Plan for L.A. River OKd
The City Council approves a costly effort to remake the waterway. Much work remains.
By Steve Hymon, Times Staff Writer
May 10, 2007 Los Angeles Times
Embracing an ambitious and expensive vision, the Los Angeles City Council on Wednesday approved a long-awaited blueprint for revitalizing the much-maligned Los Angeles River.
The plan — which itself cost $3 million — calls for spending as much as $2 billion over the next half a century on more than 200 projects along the 31 miles of riverbed within city limits.
It took five years to frame the details, but the roots of the proposed river restoration go back to a fledgling group of environmentalists who in the late 1980s began insisting that the river was more than just a concrete-lined flood-control channel.
“This is a great step,” said Lewis MacAdams, founder of the activist group Friends of the Los Angeles River. “One of our first slogans was when the steelhead trout returns to the Los Angeles River, then our work is done, and to see an acknowledgment of steelhead in the plan — well, I like that.”
Echoing that thought was an ebullient Councilman Ed Reyes, who represents parts of northeast Los Angeles and who heads the council’s river committee.
“This is now a real mandate that declares the river is a real river, and we’re going to give it life and support the way it supported us when Los Angeles was first started,” Reyes said.
Among the proposed projects are dozens of parks, pedestrian walkways and bridges. The plan also calls for some river-adjacent areas to be rezoned to allow for more housing near the stream.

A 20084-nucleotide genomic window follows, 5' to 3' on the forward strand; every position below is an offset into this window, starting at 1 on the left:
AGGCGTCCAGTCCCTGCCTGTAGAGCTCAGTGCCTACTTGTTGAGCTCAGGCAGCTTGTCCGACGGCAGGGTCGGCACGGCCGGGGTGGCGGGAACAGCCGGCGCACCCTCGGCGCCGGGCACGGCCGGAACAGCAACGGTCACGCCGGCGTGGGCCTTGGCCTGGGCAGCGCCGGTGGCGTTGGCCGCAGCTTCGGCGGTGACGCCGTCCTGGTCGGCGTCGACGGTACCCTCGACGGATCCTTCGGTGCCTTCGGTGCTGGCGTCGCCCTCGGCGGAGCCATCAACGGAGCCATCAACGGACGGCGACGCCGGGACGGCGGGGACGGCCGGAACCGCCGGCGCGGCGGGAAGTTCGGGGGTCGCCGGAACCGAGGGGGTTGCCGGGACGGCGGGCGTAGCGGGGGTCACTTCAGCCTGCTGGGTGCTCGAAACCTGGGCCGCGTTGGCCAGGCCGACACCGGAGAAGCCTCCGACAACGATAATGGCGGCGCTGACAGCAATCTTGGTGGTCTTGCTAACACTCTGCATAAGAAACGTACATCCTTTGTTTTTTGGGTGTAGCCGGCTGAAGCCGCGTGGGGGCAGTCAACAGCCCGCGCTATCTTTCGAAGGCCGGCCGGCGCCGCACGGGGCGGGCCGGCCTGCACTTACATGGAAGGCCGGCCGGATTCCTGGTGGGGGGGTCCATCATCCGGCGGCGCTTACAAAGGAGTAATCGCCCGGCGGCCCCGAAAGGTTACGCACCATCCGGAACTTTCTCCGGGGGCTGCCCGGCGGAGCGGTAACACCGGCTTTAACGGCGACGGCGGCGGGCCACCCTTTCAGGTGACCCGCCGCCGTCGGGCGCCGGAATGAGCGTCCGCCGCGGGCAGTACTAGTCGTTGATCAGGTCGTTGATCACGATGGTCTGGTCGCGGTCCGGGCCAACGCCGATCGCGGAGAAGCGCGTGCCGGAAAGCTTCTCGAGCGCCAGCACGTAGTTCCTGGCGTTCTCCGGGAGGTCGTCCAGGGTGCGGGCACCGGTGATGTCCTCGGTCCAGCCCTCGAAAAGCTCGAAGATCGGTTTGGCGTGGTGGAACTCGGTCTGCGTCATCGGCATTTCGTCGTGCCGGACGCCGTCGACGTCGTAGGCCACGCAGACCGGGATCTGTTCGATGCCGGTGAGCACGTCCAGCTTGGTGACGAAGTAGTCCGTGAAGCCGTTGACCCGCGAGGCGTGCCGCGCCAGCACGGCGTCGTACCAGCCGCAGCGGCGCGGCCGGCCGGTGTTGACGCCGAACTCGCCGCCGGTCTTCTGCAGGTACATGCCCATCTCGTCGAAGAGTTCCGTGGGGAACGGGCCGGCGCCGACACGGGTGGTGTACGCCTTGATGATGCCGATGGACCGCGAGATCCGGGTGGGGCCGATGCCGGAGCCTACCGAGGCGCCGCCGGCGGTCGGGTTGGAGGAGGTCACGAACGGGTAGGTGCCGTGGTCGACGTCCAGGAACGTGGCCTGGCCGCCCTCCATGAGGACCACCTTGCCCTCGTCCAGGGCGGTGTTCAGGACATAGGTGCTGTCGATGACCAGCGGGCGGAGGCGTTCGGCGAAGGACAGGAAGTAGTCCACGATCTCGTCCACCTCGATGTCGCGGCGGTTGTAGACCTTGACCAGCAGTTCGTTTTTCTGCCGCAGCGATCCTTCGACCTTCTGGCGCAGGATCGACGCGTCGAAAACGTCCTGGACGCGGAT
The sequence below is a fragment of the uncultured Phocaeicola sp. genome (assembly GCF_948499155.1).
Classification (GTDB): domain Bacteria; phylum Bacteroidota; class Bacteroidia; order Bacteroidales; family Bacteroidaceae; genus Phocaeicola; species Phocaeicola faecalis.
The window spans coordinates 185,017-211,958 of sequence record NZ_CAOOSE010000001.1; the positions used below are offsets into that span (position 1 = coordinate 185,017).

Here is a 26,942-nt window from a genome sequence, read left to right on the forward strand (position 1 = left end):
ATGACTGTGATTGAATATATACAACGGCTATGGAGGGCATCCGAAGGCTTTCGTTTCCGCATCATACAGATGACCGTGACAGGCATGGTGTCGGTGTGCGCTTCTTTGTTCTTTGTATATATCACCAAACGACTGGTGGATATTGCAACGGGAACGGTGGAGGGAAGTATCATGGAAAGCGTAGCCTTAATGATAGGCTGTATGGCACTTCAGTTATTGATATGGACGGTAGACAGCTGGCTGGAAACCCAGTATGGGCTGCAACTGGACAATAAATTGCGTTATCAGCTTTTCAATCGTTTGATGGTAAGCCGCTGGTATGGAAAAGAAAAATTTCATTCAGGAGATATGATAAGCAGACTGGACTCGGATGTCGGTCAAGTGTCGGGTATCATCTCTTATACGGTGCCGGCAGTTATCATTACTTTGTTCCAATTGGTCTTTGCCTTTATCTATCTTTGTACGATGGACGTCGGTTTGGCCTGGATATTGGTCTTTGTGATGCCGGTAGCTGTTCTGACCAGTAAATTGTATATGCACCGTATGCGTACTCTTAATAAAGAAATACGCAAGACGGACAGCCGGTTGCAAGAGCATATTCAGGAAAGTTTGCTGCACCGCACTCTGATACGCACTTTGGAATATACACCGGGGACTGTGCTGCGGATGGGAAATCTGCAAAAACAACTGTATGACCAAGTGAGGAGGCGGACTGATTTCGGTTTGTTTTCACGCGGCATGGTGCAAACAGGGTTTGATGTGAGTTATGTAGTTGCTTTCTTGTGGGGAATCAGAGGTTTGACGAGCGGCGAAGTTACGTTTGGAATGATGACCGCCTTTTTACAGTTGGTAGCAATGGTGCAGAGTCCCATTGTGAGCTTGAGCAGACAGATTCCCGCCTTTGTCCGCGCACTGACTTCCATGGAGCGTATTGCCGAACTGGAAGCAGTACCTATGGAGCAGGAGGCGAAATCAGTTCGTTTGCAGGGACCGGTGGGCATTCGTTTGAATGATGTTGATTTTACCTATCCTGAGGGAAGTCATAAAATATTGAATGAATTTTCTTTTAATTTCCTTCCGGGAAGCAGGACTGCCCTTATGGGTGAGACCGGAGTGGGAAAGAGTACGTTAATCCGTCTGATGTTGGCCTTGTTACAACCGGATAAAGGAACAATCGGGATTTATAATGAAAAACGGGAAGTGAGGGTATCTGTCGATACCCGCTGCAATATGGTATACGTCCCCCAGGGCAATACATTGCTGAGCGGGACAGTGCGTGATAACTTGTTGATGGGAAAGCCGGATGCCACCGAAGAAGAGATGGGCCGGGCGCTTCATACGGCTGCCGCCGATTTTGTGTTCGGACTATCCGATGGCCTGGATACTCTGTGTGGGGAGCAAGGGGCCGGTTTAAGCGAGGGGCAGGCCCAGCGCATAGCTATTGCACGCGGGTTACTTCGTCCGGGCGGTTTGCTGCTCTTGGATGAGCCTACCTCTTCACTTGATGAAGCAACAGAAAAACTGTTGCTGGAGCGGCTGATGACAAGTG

At its most extreme and perhaps far-fetched, the plan also proposes knocking down one of the concrete walls that contain the river to expand the channel and make it look more natural. The Army Corps of Engineers is studying those issues.
“It’s incredibly visionary, and I think they’ve set the bar high,” said Nancy Steele, executive director of the Los Angeles and San Gabriel Rivers Watershed Council. “The key is going to be implementation.”
Steele noted that the city and region have a rich history of putting together plans for rivers and then never following through. She noted that the river plan doesn’t include upstream tributaries.
Hitting on that point, Councilman Richard Alarcon voted for the plan, but threatened to withhold support unless studies were conducted to include parks in his northeast San Fernando Valley district. “In the Valley” the river “goes through all the rich communities,” Alarcon said.
The council also committed to begin creating a three-tiered management structure to oversee implementation of the river plan.
A joint-powers authority between the city and county would manage projects within the river channel, a nonprofit appointed by elected officials would manage and construct parks along the banks, and a philanthropic organization would help raise private funds.
Other thorny issues remain, among them finding money for projects — state and federal help will be required — and improving water quality.
The city is in the early stages of a federally ordered cleanup of several pollutants in the waterway, including trash and bacteria.
Those details were touched on during Wednesday’s hourlong council discussion, but much of the talk also was of members’ fanciful ambitions for the river.
Council President Eric Garcetti — who has also been a chief proponent of the river — said he could imagine the day that rubber dams are installed in the river to create lakes large enough to hold rowing events downtown in a future Summer Olympics.
He too said the plan would continue to evolve. “The doing has already begun,” Garcetti said, “and the thinking continues.”